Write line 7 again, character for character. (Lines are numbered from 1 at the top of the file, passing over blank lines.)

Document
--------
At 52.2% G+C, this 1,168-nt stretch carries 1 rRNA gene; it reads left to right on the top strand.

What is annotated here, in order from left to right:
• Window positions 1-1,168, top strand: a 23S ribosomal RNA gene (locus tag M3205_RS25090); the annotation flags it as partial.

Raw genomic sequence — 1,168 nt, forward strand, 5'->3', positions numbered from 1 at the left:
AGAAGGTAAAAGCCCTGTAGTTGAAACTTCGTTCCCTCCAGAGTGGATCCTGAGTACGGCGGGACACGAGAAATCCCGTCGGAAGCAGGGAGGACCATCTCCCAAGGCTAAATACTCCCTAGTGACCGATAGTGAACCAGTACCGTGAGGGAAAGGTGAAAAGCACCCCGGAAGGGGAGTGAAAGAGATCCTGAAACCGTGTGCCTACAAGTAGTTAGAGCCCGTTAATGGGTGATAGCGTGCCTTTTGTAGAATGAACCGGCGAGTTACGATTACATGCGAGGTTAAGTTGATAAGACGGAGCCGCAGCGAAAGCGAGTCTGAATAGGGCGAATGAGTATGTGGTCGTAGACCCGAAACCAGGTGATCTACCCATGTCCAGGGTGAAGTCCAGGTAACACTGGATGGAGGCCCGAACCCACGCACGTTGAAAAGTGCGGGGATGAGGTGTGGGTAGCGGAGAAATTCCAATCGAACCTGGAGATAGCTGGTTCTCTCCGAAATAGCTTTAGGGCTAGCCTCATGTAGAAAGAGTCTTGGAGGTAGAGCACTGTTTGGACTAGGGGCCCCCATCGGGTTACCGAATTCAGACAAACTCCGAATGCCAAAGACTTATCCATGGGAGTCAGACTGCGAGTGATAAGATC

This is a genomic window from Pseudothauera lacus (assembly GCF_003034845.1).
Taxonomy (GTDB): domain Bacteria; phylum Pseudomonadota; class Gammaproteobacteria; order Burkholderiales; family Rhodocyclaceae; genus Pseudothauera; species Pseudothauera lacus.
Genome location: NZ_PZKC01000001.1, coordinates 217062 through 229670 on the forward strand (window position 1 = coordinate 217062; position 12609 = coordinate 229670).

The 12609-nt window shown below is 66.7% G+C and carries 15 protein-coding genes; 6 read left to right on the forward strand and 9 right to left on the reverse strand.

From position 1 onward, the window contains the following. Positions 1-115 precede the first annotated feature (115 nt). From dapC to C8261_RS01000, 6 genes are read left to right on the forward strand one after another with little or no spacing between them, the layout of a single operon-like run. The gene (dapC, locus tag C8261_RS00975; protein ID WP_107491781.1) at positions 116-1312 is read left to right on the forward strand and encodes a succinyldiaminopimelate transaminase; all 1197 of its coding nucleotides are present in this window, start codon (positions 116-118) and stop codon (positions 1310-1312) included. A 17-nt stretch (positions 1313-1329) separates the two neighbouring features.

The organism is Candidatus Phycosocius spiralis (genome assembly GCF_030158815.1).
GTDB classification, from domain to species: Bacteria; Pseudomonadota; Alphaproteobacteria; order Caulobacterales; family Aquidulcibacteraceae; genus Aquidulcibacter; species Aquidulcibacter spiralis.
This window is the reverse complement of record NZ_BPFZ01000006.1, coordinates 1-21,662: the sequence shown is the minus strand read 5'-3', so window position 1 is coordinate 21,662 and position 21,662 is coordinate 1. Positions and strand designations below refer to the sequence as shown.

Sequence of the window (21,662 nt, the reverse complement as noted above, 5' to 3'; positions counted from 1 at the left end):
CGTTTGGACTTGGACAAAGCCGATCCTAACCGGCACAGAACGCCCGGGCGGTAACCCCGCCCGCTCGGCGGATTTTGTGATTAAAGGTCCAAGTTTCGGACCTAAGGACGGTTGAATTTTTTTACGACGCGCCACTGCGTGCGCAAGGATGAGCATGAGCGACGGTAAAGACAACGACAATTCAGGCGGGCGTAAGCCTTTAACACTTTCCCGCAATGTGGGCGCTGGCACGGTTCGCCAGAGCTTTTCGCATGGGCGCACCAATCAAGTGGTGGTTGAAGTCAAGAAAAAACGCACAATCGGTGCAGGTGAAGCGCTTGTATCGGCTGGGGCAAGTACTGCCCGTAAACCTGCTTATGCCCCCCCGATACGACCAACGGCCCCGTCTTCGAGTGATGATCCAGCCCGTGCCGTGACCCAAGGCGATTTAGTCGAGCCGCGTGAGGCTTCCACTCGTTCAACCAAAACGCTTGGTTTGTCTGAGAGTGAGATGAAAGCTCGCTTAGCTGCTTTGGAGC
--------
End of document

Taxonomy (GTDB): domain Bacteria; phylum Pseudomonadota; class Gammaproteobacteria; order Burkholderiales; family Rhodocyclaceae; genus Pseudothauera; species Pseudothauera lacus.